In September 2021, then-Lands Cabinet Secretary Faridah Karoney reported a major hitch in her ambition to digitise land records.
She dejectedly noted that, if she were to convert the millions of the dusty paper files into digital documents, she would have to enlist the services of the staff who precipitated the mess.The mess is countrywide and is the reason behind strange occurrences in land buying.
A recent media investigation revealed how a land-buying company gave clients fake title deeds for plots ‘for sale’ it did not own!Digitisation of the lands registries has been countered by a myriad obstacles, the fiercest opponents being elements steeped deep in the ministry.
The gangs seem to hold every CS hostage.The demolition of homes in Athi River, Mavoko, in Machakos County profiles what the Lands ministry cartels are capable of.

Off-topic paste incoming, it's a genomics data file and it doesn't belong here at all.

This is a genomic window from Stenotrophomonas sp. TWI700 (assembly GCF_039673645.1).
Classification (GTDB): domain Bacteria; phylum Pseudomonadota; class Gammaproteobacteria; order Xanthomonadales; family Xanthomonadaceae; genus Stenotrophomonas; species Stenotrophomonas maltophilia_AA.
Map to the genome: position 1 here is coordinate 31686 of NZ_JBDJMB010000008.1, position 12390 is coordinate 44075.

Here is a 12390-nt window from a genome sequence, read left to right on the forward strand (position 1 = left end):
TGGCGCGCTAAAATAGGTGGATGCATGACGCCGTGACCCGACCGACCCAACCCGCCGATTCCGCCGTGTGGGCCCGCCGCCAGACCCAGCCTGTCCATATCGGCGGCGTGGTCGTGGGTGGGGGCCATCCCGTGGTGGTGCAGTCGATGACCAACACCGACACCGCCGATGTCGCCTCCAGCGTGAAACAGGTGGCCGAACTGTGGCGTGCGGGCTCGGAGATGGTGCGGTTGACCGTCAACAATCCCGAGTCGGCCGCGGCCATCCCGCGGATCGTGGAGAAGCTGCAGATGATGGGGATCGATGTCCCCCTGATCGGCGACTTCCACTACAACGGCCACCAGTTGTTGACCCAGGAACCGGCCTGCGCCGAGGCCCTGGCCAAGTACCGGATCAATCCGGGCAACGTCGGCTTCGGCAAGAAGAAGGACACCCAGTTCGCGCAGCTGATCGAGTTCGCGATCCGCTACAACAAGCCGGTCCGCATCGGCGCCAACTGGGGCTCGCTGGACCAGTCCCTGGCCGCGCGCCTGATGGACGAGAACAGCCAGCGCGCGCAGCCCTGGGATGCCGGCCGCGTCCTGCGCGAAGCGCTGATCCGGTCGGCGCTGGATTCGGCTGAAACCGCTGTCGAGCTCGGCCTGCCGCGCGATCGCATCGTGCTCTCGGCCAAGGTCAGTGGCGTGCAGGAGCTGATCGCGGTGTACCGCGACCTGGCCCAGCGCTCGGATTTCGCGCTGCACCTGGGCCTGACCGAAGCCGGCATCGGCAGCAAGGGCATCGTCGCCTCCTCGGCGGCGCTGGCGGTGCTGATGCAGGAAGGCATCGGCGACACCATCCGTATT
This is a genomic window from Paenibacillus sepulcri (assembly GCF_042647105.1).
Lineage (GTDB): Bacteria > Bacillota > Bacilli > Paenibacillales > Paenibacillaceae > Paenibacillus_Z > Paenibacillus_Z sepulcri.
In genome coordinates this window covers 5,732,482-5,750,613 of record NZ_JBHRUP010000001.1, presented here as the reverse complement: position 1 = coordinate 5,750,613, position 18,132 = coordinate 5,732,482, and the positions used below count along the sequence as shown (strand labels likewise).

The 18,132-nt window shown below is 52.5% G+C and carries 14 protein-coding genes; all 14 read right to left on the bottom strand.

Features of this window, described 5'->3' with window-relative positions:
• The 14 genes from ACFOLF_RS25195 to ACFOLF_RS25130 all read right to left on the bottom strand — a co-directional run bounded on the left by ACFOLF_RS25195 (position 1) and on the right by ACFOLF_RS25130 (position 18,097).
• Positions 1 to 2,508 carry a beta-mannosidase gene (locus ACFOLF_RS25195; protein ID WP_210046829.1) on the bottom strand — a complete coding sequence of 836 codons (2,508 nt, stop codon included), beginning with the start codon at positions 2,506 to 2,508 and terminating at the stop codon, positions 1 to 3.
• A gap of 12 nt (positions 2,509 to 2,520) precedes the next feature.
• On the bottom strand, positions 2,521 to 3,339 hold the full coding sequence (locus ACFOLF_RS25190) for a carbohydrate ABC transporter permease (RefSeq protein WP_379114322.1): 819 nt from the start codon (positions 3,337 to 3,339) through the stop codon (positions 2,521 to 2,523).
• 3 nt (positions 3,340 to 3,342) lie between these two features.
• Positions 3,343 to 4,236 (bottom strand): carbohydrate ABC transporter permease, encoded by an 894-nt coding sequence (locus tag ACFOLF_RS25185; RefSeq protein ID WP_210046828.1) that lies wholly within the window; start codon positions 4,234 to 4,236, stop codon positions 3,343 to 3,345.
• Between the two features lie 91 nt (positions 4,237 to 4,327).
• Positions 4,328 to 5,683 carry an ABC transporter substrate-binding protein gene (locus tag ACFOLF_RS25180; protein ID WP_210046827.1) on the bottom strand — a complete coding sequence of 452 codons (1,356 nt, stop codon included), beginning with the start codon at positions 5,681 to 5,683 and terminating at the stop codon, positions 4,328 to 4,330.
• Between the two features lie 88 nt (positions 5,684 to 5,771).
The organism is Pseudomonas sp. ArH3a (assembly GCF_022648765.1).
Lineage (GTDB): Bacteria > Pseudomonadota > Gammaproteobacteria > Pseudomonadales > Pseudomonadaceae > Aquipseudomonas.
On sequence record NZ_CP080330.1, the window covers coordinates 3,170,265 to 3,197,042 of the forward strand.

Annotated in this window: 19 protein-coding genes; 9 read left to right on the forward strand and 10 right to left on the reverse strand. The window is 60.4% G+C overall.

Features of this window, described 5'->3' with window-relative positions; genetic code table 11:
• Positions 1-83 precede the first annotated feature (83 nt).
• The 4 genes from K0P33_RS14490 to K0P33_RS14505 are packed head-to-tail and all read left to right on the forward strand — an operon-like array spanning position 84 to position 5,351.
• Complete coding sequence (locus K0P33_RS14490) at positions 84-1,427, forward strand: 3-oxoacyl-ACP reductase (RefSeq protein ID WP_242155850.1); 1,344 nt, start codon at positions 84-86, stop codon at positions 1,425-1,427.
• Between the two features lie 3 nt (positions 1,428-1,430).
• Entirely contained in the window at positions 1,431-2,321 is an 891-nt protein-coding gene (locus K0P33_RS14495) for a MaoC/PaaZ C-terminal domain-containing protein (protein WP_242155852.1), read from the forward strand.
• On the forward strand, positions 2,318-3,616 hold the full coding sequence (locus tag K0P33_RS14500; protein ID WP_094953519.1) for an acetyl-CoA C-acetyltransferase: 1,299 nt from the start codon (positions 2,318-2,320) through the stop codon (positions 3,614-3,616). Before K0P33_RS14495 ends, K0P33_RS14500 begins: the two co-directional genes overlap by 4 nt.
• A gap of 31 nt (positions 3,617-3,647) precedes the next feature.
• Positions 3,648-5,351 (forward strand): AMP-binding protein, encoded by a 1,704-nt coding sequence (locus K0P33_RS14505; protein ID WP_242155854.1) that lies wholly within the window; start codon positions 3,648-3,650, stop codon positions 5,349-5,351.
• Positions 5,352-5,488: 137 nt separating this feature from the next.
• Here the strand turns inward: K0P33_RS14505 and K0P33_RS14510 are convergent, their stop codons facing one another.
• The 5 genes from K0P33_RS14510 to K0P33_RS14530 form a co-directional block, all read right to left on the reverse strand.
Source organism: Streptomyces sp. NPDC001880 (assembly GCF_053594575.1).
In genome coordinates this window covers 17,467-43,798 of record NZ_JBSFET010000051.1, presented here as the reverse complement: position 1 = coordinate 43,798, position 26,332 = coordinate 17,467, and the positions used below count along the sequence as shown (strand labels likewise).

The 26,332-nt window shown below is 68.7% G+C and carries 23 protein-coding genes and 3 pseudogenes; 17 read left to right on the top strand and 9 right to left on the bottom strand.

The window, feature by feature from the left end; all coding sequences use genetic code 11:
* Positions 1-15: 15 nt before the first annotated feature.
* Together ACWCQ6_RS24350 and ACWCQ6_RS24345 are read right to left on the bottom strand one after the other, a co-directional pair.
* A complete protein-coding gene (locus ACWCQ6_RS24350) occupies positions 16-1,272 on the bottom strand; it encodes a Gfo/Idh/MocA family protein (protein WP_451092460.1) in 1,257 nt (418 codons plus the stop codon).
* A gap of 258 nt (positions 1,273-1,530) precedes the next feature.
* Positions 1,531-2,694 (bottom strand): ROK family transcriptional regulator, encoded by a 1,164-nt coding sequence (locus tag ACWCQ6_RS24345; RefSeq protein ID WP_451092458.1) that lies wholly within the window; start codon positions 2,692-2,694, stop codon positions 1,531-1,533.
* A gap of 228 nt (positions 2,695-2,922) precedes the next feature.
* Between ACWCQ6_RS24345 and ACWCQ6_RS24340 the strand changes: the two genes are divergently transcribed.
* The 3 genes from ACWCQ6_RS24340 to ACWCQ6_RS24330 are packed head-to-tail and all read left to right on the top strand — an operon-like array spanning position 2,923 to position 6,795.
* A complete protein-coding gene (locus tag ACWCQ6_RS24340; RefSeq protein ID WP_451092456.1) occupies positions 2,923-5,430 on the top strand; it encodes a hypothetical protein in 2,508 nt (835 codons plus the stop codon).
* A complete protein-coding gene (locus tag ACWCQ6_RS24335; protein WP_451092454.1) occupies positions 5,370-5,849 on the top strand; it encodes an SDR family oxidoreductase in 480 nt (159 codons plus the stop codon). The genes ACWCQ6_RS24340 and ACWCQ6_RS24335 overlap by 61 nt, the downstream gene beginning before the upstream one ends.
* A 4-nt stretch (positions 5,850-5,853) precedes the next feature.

All the title deeds involved were okayed by the highest levels of lands authorities and the buyers had no doubt to the property ownership. Now the officials who issued the title deeds, and the brokers, have disappeared.
Once more, the effects of land cartels are with us; the biggest effects coming in the form of uncompromising bulldozers which won’t rest until all development on ‘private land’ has come down.
A friend rang me on Tuesday to tell me that his 10-year-old son had approached the bulldozer’s operator to help him to look for his motorcycle in the rubble; he couldn’t also find his left sock.
The Lands ministry is yet to embrace the digital divide and any effort to stifle the effort is countered effectively.
We previously had the Syokimau evictions, which occurred along the Mavoko fault lines. If this be a trait that will keep replaying itself, citizens will demand to know how long is forever.
The ministry must reinvent itself as the thirst for land balloons and take the flak for all the flaws that come with title deeds. How else can land investors confidently stake their money?
- Kabaria ole Muturi, Nyeri